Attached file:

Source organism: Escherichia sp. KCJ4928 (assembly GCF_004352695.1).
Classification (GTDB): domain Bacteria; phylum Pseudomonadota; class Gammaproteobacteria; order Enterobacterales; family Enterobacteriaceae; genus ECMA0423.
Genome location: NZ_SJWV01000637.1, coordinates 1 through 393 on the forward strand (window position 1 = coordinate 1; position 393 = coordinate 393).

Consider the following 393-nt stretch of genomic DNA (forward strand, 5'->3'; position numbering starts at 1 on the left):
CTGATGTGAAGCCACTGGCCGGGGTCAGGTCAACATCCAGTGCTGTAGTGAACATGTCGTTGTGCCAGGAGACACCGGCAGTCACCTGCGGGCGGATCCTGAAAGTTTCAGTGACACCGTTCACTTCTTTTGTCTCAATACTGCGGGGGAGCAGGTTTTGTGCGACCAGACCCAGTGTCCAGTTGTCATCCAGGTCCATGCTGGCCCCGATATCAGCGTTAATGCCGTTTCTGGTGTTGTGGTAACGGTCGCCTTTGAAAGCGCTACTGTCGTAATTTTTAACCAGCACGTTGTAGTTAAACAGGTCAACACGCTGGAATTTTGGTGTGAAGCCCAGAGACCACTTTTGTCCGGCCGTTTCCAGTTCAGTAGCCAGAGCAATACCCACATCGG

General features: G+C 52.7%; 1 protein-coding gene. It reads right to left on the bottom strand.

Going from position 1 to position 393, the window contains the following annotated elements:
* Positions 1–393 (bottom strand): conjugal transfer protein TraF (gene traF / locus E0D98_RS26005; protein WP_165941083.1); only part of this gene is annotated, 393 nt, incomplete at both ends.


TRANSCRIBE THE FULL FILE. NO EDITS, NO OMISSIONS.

Source organism: Escherichia sp. KCJ4928 (assembly GCF_004352695.1).
Classification (GTDB): domain Bacteria; phylum Pseudomonadota; class Gammaproteobacteria; order Enterobacterales; family Enterobacteriaceae; genus ECMA0423.
Genome location: NZ_SJWV01000637.1, coordinates 1 through 393 on the forward strand (window position 1 = coordinate 1; position 393 = coordinate 393).

Consider the following 393-nt stretch of genomic DNA (forward strand, 5'->3'; position numbering starts at 1 on the left):
CTGATGTGAAGCCACTGGCCGGGGTCAGGTCAACATCCAGTGCTGTAGTGAACATGTCGTTGTGCCAGGAGACACCGGCAGTCACCTGCGGGCGGATCCTGAAAGTTTCAGTGACACCGTTCACTTCTTTTGTCTCAATACTGCGGGGGAGCAGGTTTTGTGCGACCAGACCCAGTGTCCAGTTGTCATCCAGGTCCATGCTGGCCCCGATATCAGCGTTAATGCCGTTTCTGGTGTTGTGGTAACGGTCGCCTTTGAAAGCGCTACTGTCGTAATTTTTAACCAGCACGTTGTAGTTAAACAGGTCAACACGCTGGAATTTTGGTGTGAAGCCCAGAGACCACTTTTGTCCGGCCGTTTCCAGTTCAGTAGCCAGAGCAATACCCACATCGG

General features: G+C 52.7%; 1 protein-coding gene. It reads right to left on the bottom strand.

Going from position 1 to position 393, the window contains the following annotated elements:
* Positions 1–393 (bottom strand): conjugal transfer protein TraF (gene traF / locus E0D98_RS26005; protein WP_165941083.1); only part of this gene is annotated, 393 nt, incomplete at both ends.